But given the stakes in Latin America’s corruption war, America should be doing more than cheering from the sidelines.  It should be doing everything it can – without infringing the sovereignty or sensibilities of Latin neighbors – to see its corruption warriors succeed.  Here are five things to start with: Continue reading

Will Honduras’ MACCIH Become Another CICIG?

After a several month negotiation with the Organization of American States, the ruling party, the opposition, and civil society, the Government of Honduras agreed to form a new anticorruption body that offers the Central American nation the hope that the endemic corruption blamed for making it one of the poorest, most unequal, and most violent societies in the Western Hemisphere can be brought to heel.  On January 19, Honduran President Juan Orlando Hernández signed an international accord with the OAS establishing the Mission to Support the Fight against Corruption and Impunity in Honduras (known as MACCIH, its initials in Spanish).  MACCIH was inspired by the success of a similar body in neighboring Guatemala, the International Commission Against Impunity (known too by its Spanish initials, CICIG), which, as readers of this blog (here, here, and here) or of a June 2015 Washington Office on Latin America report know, has made significant inroads in taming corruption in that country.

Like CICIG, MACCIH is a hybrid international-domestic agency.  Its staff will be international civil servants paid for, and accountable to, the OAS and immune from Honduran law, yet MACCIH’s staff is tasked with the same mission as Honduran law enforcement agencies, to ferret out corruption in the Honduran body politic.  As with CICIG, in creating MACCIH the hope is to establish an independent, incorruptible body of investigators, prosecutors, and judges able to pursue cases where, thanks to corruption, incompetence, or intimidation, their Honduran counterparts have not.  But important differences between the powers granted MACCIH and those CICIG enjoys make observers wonder whether, as Washington College Professor Christine Wade recently wrote,  MACCIH isn’t a “ruse designed to appease domestic and international critics” of the government.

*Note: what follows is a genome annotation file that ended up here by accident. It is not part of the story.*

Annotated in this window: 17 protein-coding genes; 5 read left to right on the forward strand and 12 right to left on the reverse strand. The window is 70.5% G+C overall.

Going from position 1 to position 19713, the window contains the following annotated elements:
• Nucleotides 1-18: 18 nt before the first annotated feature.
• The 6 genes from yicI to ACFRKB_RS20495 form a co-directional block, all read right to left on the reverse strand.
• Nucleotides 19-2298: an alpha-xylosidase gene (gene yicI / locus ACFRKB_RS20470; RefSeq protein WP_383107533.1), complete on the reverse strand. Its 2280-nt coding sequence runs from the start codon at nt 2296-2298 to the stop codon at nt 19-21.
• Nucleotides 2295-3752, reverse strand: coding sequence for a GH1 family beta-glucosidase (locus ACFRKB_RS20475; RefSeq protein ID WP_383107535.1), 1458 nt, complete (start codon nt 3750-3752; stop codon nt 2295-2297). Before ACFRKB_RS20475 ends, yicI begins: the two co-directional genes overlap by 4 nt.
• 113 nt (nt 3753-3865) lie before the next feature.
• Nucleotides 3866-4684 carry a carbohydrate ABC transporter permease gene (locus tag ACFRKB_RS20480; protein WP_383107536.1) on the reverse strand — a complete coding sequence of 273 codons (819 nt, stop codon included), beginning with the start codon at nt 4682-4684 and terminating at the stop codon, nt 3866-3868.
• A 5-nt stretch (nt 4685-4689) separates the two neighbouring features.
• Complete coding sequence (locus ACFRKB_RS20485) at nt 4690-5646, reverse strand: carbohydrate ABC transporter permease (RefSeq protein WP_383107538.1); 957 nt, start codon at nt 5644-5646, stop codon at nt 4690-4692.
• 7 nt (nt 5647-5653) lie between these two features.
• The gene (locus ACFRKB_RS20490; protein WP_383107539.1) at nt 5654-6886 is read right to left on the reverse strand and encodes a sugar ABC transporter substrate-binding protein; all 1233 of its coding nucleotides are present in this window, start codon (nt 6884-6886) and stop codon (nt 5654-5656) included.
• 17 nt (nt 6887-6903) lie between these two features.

For MACCIH to be something more than a way to buy time until the furor over the recent corruption scandals that spawned it fades from view, it must overcome three challenges. Continue reading

Bitcoin, Blockchain, and Land Reform: Can an “Incorruptible” Technology Cure Corruption?

Since its inception in 2009, Bitcoin—a digital currency secured by encryption—has attracted attention, interest, and controversy. Less attention (at least until recently) has been paid to other applications of the underlying technology, “blockchain,” that makes Bitcoin possible. And while the anonymity associated with Bitcoin is, if anything, often associated with illicit transactions in the “dark web,” other applications of the blockchain technology might be used to enhance transparency and promote integrity. Some of the early proposals along these lines are indeed encouraging; at the same time, blockchain is not a technological panacea, and recognizing its limitations can identify areas that may require particular attention in anticorruption efforts.

First, a bit more (non-technical) information on the technology. Blockchain functions as an online, public digital ledger. In the Bitcoin context, the technology makes it possible to track and record Bitcoin transactions in the ledger and distribute that information in real-time to all computers connected to the Bitcoin network. Because of this distribution, the ledger is updated independent of any central authority. Moreover, because each chronological “block” in the chain contains both unique information about each transaction and also a unique identifier of the previous block, which is then distributed to all computers on the network, it is very difficult (perhaps impossible) to tamper with or alter the transaction records.